Solange's crowning glory

Monday, October 02, 2017

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TWO Saturdays ago, Solange Sinclair was the toast of the evening inside the Courtleigh Auditorium in New Kingston. She walked away with the crown and title of Miss Jamaica World 2017 and the opportunity to represent her country at Miss World in Sanya, China, on November 18.

For the 24-year-old, winning the title had always been a childhood dream, but when it came down to the finals, she took nothing for granted.

“It was always a dream of mine since I was in high school,” she told the Jamaica Observer. “After a while I got to understand pageantry and that these women are going off and representing Jamaica as an ambassador. However, I never played into it until this year when I came back from a trip to Africa and I was thinking, I've just come back from the Motherland [and] there is so much more that I want to do...so much I don't know. As I am thinking about this, the pageant director Kandi King reaches out to me and asks if this is something I would be interested in.”

She described the coronation night as a mix of nerves, excitement and anticipation. And when it came down to those final moments, it became clear that this would be that defining moment and the turning point in the life of one of the finalists.

“It definitely came as a surprise. Knowing the ladies, I understood that everyone was intelligent, everyone is beautiful, everyone was bringing their own story and background to this competition. We all had an equal fighting chance — everybody just looked drop dead gorgeous in their gowns. It was very intense and it was just myself, Sasha (Henry) and Brianne (St Juste) who stood up there as the final three and one of our names was going to be called — it could have been anyone of us,” she noted.

Hailing from Montego Bay, Sinclair attended Mount Alvernia High School, then moved on to attend university in Massachusetts, majoring in journalism and languages — she speaks Spanish, French and Portuguese. After university she moved to Los Angeles where she worked in public relations and marketing for a number of film companies, including Universal Studios and Warner Bros.

Sinclair is granddaughter of legendary Hollywood actress Madge Sinclair, who became known to Jamaicans from her work on the hospital drama series Trapper John MD, where she played Nurse Ernestine Shoop.

Madge Sinclair's acting credits also include Cornbread, Earl and Me, Roots, Star Trek IV: The Voyage Home, Coming to America, The Orchid House, and The Lion King. She died from leukaemia in 1995, two years after her granddaughter Solange was born. The beauty queen's father is the actress's elder son, Wayne.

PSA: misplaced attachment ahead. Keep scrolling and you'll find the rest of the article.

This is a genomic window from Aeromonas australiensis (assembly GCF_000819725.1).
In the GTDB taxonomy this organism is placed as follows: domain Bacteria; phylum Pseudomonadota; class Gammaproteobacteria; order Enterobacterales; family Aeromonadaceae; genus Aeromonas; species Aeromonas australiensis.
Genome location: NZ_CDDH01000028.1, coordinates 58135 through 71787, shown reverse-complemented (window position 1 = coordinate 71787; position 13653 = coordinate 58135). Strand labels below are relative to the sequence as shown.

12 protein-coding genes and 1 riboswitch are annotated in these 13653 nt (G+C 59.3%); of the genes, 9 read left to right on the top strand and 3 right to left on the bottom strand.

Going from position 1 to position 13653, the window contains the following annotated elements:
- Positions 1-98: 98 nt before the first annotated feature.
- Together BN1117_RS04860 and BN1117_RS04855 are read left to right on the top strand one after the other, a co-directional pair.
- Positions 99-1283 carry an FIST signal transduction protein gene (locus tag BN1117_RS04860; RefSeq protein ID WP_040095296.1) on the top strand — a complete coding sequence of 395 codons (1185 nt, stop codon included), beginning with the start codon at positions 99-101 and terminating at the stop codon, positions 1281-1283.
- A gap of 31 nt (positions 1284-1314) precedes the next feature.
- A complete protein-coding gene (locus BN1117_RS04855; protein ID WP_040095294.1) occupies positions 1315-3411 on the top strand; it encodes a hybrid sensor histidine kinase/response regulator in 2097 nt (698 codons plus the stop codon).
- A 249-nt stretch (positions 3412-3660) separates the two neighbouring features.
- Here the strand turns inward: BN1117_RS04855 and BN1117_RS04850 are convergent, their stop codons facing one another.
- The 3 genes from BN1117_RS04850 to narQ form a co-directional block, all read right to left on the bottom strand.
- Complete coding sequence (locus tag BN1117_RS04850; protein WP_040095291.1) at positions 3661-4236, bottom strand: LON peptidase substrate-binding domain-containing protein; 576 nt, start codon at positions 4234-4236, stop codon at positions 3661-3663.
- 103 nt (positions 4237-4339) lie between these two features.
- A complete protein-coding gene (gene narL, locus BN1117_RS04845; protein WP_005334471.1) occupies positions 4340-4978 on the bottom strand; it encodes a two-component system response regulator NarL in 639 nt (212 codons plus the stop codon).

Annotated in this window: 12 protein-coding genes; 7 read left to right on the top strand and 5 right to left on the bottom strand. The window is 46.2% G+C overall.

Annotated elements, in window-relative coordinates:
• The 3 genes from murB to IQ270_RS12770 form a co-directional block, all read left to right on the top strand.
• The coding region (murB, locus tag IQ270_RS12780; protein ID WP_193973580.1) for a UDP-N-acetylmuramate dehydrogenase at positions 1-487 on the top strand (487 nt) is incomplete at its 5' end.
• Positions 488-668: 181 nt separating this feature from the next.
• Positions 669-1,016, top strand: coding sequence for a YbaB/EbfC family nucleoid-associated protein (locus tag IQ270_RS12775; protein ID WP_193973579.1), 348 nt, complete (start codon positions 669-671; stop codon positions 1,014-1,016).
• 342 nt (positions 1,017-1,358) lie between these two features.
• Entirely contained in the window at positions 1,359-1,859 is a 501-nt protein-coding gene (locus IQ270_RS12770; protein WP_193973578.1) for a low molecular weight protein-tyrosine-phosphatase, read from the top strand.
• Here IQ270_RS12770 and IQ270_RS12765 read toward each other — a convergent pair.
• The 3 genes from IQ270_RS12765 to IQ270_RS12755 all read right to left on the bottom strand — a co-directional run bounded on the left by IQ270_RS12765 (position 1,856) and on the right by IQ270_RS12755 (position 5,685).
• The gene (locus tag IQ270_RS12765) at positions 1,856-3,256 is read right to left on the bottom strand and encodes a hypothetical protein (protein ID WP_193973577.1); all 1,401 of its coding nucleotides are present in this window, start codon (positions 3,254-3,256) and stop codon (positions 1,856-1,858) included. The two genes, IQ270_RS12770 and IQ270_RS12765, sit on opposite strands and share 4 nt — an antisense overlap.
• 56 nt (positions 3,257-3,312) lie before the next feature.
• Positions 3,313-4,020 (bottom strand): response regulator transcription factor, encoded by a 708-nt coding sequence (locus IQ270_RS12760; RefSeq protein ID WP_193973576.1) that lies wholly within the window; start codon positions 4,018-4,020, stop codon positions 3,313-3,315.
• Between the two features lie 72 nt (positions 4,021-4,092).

“Her voice stands out for me. I was two and I can't tell you what else I knew at that age, but I know that it just isn't what I've heard on TV because I have a different memory. Her voice, from what I remember, had this very strong echo and that is very different from what I hear on TV. There is also something very elegant, strong and pronounced in that memory that I have of her,” she muses.

Sinclair is proud to carry on what she described as some of her late grandmother's best traits.

“I think that her will power to fight against all odds and continue with what it is that you want to do. She was an actress in a time when women were considered second class; black women were not given much of a thought. On top of that she was a Jamaican black woman... she was working in Hollywood and it wasn't even like she was an American following her dreams — she was a complete foreigner who stepped outside of her comfort zone. She had one vision and that was to put Jamaica on the map through her acting — anywhere she went she wasn't just an actress, she was a Jamaican actress. So that will power to fight against the odds and overcome whatever challenges runs through my veins as well.”

With Miss World only weeks away, she is preparing herself to take on the challenge in China

“I only have about three weeks left in Jamaica and I am getting myself ready mentally and physically. Physically through Spartan Health Club. I am also working on my project as I really want to make some impact. I will be fighting for young girls and women who fall victim to sexual abuse, rape and human trafficking. It is quite a phenomenon here in Jamaica and on the global scale, but there is little attention brought to it, so I definitely want to raise awareness during my year.”

“I am also taking with me the spirit, rhythm and pride of Jamaica. We are a people of determination. Look out world, Jamaica is coming and she is definitely going to make her presence felt,” said Sinclair.




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